As the slowdown caused by the Covid-19 coronavirus pandemic lingers on, more and more automakers are starting to announce job cuts.

The latest is Bentley, which said Friday it plans to reduce staff numbers by 1,000 at its operations in Crewe, United Kingdom, or about one in four. The automaker will offer a voluntary redundancy package to each of its staff and warned that compulsory redundancies can't be ruled out.

The news comes just a day after Aston Martin announced it would cut up to 500 jobs. Renault last month announced plans to cut almost 15,000 jobs and alliance partner Nissan is expected to announce a similar number of cuts.

Adrian Hallmark

Adrian Hallmark

Bentley, which is owned by Volkswagen Group, resumed production in early May following a coronavirus shutdown, albeit short around 500 staff who were due to return in mid-June. At the time, Bentley Chairman and CEO Adrian Hallmark said the automaker had an 8-month order list to fill.

Bentley sales grew by 5% to end 2019 at 11,006 units, resulting in a profit of 65 million euros (approximately $74 million). This was thanks in part to a turnaround plan implemented after a shocker of a 2018 where the automaker lost 288 million euros, due primarily to the delayed launch of the redesigned Continental GT. But the latest slowdown caused by the coronavirus is proving to be a major blow, with sales in 2020 likely to come in much lower than 2019's result.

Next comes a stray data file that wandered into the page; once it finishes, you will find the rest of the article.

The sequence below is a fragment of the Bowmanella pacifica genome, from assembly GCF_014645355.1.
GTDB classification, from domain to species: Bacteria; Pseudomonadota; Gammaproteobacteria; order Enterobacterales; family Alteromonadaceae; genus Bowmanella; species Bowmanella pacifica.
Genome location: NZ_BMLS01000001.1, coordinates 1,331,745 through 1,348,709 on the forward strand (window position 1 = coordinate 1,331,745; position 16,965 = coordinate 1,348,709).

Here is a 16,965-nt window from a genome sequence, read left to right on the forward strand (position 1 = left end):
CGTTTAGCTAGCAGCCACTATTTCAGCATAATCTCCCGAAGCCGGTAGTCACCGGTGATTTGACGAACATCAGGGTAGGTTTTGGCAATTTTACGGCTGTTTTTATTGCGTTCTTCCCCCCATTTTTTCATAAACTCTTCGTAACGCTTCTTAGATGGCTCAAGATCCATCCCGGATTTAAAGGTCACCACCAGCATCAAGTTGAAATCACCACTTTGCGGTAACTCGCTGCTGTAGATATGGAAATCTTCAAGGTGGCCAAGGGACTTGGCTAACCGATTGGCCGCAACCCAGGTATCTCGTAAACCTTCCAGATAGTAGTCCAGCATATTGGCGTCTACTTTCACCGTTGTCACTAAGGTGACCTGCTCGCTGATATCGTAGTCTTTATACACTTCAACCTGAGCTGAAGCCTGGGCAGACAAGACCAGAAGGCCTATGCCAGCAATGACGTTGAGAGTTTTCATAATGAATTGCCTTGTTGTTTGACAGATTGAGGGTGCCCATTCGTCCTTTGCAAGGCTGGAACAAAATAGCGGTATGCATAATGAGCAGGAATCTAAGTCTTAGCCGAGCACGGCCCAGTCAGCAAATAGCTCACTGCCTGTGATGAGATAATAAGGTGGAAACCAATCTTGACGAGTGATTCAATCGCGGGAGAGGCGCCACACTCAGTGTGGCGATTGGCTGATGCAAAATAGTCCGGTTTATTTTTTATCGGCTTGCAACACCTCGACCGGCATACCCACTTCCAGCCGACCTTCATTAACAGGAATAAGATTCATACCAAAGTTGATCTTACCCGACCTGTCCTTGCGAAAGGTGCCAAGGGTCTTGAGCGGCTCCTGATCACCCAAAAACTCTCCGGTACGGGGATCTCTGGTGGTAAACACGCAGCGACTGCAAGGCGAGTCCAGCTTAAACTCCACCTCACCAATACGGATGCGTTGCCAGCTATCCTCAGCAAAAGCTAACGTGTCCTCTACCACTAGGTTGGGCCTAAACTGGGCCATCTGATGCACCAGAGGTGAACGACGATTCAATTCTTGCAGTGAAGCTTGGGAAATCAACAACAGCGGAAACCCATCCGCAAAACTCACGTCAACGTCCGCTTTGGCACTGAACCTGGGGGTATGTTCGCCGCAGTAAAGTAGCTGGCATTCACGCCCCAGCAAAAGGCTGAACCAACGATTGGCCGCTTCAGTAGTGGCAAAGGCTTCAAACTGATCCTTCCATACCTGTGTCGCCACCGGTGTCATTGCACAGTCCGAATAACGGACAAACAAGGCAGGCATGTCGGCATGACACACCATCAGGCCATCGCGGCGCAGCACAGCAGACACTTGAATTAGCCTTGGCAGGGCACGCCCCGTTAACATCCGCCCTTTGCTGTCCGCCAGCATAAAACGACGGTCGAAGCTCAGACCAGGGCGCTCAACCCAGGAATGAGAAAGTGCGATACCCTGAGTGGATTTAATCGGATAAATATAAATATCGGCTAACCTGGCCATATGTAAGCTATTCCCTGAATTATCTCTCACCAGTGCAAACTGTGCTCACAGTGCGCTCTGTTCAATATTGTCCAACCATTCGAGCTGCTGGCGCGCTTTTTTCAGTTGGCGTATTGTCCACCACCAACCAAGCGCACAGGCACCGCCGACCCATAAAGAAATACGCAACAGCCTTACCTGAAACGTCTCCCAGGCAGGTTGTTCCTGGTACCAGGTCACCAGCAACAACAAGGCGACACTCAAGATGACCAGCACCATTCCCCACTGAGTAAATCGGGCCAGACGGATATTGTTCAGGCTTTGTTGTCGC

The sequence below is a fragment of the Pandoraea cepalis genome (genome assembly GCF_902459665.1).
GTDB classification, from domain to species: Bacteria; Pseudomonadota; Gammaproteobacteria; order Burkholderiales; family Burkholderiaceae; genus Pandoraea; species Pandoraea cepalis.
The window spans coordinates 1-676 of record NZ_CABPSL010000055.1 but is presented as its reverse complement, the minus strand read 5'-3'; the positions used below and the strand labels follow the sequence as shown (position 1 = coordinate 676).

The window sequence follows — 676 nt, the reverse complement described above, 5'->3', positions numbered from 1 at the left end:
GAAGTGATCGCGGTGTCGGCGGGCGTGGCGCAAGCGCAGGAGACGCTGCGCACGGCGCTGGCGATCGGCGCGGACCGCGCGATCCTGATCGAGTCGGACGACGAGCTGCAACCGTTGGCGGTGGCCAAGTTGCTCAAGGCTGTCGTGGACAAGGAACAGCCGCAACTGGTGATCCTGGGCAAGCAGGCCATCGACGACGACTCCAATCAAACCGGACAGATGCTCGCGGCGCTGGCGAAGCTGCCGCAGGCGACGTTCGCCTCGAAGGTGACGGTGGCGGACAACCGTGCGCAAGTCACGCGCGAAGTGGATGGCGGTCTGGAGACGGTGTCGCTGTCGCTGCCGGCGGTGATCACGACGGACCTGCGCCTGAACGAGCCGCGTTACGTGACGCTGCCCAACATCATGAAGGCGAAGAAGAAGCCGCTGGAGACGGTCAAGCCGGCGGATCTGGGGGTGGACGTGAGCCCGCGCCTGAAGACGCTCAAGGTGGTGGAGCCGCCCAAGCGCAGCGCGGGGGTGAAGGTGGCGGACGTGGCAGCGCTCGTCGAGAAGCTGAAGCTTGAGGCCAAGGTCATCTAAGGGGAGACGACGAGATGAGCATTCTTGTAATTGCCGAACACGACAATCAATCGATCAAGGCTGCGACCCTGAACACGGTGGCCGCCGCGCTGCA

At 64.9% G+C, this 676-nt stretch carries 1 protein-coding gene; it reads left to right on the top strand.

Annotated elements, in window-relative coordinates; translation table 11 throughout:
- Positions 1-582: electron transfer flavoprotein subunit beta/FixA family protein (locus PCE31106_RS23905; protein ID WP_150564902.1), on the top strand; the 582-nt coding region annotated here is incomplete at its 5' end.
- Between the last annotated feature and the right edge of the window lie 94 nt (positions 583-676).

Also putting pressure on jobs, Bentley has just ceased production of its Mulsanne flagship, together with the venerable L-series V-8 that powered it. A new model line to replace the Mulsanne isn't expected for several years.